Is the fact proper names are somewhat fixed in language (often not translated and also do not tend to change even in light of a change in attributes from which it gained its name), mean that it is no longer a question of linguistics? Rather confused by its status.
Proper names are nouns, albeit with specific characteristics, so they play the roles other nouns play in syntax (subject, object, etc). They also partake in morphology; if a language has genders, it will distinguish between Cláudio and Cláudia just like it distinguishes between gato and gata; if a language has cases, it will have Cladius and Claudii. The etymology of proper names can be studied just like that of other words, and it is subject to the usual phonetic transformation (Charles vs Carlos); proper names can also be borrowed from language to language. They can even be productive in terms of derivation: Newtonian, Trotskyist, Spoonerism, Franco-Germanic.
So I guess they are a quite proper object of Linguistics.
Onomastics¹ has a big overlap with linguistics, specially with historical linguistics (derivation and meaning of names, sound shifts, etc.). Some valuable historical linguistic information is only available by the study of proper names (several languages are otherwise completely undocumented). It is traditionally seen as a branch of linguistics.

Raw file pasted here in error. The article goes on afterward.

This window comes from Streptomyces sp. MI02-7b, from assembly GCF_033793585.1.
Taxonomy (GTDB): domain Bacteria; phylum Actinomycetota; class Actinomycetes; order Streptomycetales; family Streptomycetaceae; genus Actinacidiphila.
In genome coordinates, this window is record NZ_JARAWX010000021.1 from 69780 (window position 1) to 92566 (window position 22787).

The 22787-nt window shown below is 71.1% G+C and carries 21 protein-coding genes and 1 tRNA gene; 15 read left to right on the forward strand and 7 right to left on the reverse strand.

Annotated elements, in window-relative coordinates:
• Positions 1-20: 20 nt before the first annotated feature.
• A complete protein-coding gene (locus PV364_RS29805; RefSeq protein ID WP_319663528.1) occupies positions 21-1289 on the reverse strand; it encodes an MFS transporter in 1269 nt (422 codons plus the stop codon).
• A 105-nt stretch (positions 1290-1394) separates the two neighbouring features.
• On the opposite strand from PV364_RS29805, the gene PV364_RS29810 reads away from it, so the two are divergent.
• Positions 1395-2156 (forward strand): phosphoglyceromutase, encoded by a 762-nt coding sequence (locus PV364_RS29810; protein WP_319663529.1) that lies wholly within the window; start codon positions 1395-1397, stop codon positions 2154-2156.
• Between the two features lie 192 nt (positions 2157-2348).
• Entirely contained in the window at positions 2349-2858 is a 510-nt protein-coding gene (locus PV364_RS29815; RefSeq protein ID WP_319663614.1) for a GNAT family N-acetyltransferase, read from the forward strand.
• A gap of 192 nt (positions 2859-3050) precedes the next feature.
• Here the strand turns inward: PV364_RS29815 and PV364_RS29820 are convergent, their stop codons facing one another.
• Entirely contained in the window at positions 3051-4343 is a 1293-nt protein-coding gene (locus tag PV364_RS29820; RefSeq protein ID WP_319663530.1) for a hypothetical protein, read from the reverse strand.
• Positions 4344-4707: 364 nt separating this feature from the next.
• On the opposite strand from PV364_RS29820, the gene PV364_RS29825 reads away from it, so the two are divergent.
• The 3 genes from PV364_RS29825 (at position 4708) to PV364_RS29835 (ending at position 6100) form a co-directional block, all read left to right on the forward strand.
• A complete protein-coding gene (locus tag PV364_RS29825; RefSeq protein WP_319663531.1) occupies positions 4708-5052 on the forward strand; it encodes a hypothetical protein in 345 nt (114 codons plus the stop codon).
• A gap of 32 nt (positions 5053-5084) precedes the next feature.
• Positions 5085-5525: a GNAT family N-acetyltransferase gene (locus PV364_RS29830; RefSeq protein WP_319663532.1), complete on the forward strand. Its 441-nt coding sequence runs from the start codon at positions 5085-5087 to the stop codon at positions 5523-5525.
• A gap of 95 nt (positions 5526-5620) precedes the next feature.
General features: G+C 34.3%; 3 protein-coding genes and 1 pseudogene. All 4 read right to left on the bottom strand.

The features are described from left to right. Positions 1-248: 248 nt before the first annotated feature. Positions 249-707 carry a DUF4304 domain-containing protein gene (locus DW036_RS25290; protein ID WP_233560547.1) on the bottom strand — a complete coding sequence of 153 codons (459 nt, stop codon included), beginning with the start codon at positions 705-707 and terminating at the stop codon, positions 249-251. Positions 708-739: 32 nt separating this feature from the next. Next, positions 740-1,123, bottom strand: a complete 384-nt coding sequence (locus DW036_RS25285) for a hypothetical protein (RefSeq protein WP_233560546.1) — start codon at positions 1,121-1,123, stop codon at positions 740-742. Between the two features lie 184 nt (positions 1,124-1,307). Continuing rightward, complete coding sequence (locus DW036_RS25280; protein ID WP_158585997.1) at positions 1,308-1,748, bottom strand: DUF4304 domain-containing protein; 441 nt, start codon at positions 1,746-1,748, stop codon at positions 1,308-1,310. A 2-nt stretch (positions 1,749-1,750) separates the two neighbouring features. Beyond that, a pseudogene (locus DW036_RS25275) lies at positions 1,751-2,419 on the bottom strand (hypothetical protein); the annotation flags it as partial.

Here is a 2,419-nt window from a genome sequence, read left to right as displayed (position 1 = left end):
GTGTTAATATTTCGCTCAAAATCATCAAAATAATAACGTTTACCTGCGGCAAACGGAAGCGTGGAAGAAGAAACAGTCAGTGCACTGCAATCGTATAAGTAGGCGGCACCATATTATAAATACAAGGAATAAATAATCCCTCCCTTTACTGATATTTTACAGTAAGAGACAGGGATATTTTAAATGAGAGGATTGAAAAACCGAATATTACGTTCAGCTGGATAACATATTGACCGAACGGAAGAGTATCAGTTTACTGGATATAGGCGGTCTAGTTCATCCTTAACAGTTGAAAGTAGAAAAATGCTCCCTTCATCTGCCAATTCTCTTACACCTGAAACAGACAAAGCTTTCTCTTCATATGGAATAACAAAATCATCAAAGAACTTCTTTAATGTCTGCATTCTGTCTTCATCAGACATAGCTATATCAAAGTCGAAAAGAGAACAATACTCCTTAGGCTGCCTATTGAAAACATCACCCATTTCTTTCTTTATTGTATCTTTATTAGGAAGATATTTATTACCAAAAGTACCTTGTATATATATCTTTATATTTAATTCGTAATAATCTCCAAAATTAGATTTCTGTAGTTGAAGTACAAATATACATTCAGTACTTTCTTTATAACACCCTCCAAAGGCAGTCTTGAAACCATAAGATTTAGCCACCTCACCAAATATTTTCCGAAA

However, there are non-linguistic aspects of onomastics: The study of historical professions (giving raise to modern surnames in Europe), cultural and religious practices reflected in proper names, taboos.
The synthesis of all those fields makes onomastics a fascinating discipline, but there are very few posts for researchers in onomastics out there.
¹ I link to German language wikipedia because it is much more informative than the English version
Proper names are created in many languages, often by taking an interpretable phrase and using it (e.g. the Shona names Chipo "gift", Farai "be happy (pl)!"), the name of the Tanzanian author Kezilahabi "came from a bad place"). They frequently have special morphology (different inflectional affixes; only they take the "honorific" prefix; often wider use of and special forms of diminutive affixation) and syntax (especially obligatory vs. prohibited definiteness marking). Even the study of why people name their child "death approaches" is within the sphere of one form of linguistics, sociolinguistics. So I can't see what wouldn't be linguistic about the study of proper names .